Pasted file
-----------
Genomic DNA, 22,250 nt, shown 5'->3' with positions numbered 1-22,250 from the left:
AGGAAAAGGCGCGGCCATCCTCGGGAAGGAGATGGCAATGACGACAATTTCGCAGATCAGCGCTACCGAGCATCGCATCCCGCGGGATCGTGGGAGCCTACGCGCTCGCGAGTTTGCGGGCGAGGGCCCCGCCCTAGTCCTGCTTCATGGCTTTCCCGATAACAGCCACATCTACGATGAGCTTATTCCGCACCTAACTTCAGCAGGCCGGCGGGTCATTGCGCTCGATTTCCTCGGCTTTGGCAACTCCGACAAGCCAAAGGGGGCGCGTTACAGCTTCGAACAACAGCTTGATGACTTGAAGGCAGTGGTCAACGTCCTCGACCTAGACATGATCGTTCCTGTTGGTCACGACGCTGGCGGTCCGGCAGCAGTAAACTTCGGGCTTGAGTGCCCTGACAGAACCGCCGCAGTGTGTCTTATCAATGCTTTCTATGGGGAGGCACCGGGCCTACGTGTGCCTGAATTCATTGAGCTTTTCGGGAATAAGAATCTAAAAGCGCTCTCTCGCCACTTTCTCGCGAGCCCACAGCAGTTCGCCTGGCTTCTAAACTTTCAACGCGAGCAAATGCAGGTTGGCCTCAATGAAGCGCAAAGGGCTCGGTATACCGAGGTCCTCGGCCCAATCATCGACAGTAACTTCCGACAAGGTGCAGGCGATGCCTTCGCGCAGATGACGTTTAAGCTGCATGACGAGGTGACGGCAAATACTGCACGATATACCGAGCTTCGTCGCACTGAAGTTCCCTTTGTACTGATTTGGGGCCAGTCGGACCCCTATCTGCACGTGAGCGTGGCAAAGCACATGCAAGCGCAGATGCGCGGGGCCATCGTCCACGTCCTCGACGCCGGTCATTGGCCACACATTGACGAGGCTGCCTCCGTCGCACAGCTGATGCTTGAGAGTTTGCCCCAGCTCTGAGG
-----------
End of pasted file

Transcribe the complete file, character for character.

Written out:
Genomic DNA, 22,250 nt, shown 5'->3' with positions numbered 1-22,250 from the left:
AGGAAAAGGCGCGGCCATCCTCGGGAAGGAGATGGCAATGACGACAATTTCGCAGATCAGCGCTACCGAGCATCGCATCCCGCGGGATCGTGGGAGCCTACGCGCTCGCGAGTTTGCGGGCGAGGGCCCCGCCCTAGTCCTGCTTCATGGCTTTCCCGATAACAGCCACATCTACGATGAGCTTATTCCGCACCTAACTTCAGCAGGCCGGCGGGTCATTGCGCTCGATTTCCTCGGCTTTGGCAACTCCGACAAGCCAAAGGGGGCGCGTTACAGCTTCGAACAACAGCTTGATGACTTGAAGGCAGTGGTCAACGTCCTCGACCTAGACATGATCGTTCCTGTTGGTCACGACGCTGGCGGTCCGGCAGCAGTAAACTTCGGGCTTGAGTGCCCTGACAGAACCGCCGCAGTGTGTCTTATCAATGCTTTCTATGGGGAGGCACCGGGCCTACGTGTGCCTGAATTCATTGAGCTTTTCGGGAATAAGAATCTAAAAGCGCTCTCTCGCCACTTTCTCGCGAGCCCACAGCAGTTCGCCTGGCTTCTAAACTTTCAACGCGAGCAAATGCAGGTTGGCCTCAATGAAGCGCAAAGGGCTCGGTATACCGAGGTCCTCGGCCCAATCATCGACAGTAACTTCCGACAAGGTGCAGGCGATGCCTTCGCGCAGATGACGTTTAAGCTGCATGACGAGGTGACGGCAAATACTGCACGATATACCGAGCTTCGTCGCACTGAAGTTCCCTTTGTACTGATTTGGGGCCAGTCGGACCCCTATCTGCACGTGAGCGTGGCAAAGCACATGCAAGCGCAGATGCGCGGGGCCATCGTCCACGTCCTCGACGCCGGTCATTGGCCACACATTGACGAGGCTGCCTCCGTCGCACAGCTGATGCTTGAGAGTTTGCCCCAGCTCTGAGG